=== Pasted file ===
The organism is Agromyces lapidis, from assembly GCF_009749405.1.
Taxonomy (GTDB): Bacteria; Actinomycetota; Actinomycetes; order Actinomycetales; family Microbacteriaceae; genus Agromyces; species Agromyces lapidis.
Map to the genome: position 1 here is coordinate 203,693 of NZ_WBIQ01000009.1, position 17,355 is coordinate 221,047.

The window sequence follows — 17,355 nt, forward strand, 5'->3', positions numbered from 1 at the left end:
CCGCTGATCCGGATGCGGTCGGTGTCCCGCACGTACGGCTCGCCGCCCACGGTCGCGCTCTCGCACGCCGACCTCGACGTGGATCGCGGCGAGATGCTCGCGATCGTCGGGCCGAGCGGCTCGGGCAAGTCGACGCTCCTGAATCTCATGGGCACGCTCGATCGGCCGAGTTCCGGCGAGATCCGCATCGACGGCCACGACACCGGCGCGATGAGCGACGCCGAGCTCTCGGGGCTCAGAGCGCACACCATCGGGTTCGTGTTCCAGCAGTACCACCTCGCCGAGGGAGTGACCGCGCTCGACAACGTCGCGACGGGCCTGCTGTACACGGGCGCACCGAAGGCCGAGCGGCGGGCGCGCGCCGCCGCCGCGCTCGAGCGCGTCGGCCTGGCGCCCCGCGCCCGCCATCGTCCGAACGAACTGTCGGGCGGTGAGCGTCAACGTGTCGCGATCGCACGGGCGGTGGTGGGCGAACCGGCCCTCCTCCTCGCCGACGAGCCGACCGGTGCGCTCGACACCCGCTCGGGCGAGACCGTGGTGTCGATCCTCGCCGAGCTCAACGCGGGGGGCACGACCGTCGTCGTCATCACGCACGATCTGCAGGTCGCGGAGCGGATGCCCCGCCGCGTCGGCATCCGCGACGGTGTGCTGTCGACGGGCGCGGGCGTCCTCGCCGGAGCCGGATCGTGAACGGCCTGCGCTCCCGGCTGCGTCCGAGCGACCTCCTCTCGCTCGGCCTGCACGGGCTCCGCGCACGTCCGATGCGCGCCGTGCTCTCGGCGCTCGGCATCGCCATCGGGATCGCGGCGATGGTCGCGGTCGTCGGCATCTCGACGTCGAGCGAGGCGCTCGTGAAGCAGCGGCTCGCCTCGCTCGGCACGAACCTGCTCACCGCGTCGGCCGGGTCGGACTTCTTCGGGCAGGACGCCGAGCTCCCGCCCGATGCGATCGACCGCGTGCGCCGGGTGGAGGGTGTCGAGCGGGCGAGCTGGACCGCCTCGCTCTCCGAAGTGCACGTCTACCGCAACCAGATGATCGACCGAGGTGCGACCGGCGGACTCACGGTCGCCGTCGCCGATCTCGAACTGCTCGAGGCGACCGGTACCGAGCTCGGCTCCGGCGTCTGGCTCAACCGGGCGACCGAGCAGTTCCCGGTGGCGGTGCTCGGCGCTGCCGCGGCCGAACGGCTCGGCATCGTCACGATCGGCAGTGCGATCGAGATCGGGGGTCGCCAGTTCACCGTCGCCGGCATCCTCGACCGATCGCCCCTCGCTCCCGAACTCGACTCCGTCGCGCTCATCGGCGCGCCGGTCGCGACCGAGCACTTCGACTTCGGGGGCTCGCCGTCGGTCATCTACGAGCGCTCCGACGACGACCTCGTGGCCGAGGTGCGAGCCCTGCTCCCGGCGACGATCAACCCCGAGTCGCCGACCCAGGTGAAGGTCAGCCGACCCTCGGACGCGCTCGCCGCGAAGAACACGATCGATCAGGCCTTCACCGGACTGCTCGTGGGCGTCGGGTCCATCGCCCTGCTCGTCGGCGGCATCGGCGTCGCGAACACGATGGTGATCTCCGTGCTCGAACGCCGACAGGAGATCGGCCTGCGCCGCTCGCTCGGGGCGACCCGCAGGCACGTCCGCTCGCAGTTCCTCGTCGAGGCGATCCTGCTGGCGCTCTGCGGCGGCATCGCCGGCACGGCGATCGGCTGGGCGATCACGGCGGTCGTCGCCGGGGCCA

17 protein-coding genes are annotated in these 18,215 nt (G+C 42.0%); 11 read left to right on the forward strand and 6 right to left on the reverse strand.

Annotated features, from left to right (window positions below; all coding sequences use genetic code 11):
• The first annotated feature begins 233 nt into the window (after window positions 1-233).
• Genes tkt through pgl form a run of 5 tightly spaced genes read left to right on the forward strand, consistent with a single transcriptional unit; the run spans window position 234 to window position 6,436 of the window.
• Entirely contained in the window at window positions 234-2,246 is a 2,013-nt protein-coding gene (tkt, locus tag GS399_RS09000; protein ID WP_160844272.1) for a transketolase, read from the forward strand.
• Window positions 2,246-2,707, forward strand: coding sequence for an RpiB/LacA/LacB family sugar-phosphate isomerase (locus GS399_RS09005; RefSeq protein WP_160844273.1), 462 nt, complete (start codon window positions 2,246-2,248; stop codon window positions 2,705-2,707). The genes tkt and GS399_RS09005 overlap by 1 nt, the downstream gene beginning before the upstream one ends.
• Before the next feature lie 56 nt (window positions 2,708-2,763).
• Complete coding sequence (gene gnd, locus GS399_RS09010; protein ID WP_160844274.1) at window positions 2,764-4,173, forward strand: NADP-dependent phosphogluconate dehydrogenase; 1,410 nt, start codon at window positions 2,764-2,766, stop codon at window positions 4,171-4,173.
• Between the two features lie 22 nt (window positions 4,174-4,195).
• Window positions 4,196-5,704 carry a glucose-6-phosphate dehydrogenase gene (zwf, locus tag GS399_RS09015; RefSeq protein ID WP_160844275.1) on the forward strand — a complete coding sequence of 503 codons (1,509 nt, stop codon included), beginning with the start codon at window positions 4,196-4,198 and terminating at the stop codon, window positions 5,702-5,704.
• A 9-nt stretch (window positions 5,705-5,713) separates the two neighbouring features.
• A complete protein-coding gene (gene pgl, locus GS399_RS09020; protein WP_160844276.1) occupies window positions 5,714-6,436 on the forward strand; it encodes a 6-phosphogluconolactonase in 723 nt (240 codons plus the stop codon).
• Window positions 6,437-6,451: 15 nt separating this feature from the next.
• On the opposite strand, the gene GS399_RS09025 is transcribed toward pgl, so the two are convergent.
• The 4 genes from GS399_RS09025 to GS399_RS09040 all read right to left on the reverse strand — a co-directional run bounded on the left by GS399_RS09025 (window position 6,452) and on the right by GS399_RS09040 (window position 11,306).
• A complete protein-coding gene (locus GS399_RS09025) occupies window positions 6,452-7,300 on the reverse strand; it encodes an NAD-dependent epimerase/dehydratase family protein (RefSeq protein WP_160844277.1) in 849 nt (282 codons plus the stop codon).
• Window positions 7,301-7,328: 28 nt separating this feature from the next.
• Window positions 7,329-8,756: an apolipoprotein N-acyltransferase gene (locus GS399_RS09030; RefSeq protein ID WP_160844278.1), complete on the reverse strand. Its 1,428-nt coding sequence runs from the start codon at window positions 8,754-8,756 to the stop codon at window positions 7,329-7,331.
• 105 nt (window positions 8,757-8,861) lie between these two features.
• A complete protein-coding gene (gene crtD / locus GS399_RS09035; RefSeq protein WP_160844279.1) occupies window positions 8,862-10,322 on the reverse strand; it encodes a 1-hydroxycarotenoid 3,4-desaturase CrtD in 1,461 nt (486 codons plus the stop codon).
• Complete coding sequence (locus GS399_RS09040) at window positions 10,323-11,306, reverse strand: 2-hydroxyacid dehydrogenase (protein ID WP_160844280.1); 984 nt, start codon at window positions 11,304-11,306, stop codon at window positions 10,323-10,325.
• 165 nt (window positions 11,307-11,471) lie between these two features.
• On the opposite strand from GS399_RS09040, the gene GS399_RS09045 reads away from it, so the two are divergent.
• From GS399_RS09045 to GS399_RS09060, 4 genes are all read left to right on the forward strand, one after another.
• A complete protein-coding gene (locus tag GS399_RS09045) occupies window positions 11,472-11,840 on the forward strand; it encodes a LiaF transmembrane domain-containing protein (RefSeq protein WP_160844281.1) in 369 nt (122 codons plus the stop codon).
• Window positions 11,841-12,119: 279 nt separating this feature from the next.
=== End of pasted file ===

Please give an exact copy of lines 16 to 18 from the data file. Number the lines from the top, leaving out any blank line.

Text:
• A 9-nt stretch (window positions 5,705-5,713) separates the two neighbouring features.
• A complete protein-coding gene (gene pgl, locus GS399_RS09020; protein WP_160844276.1) occupies window positions 5,714-6,436 on the forward strand; it encodes a 6-phosphogluconolactonase in 723 nt (240 codons plus the stop codon).
• Window positions 6,437-6,451: 15 nt separating this feature from the next.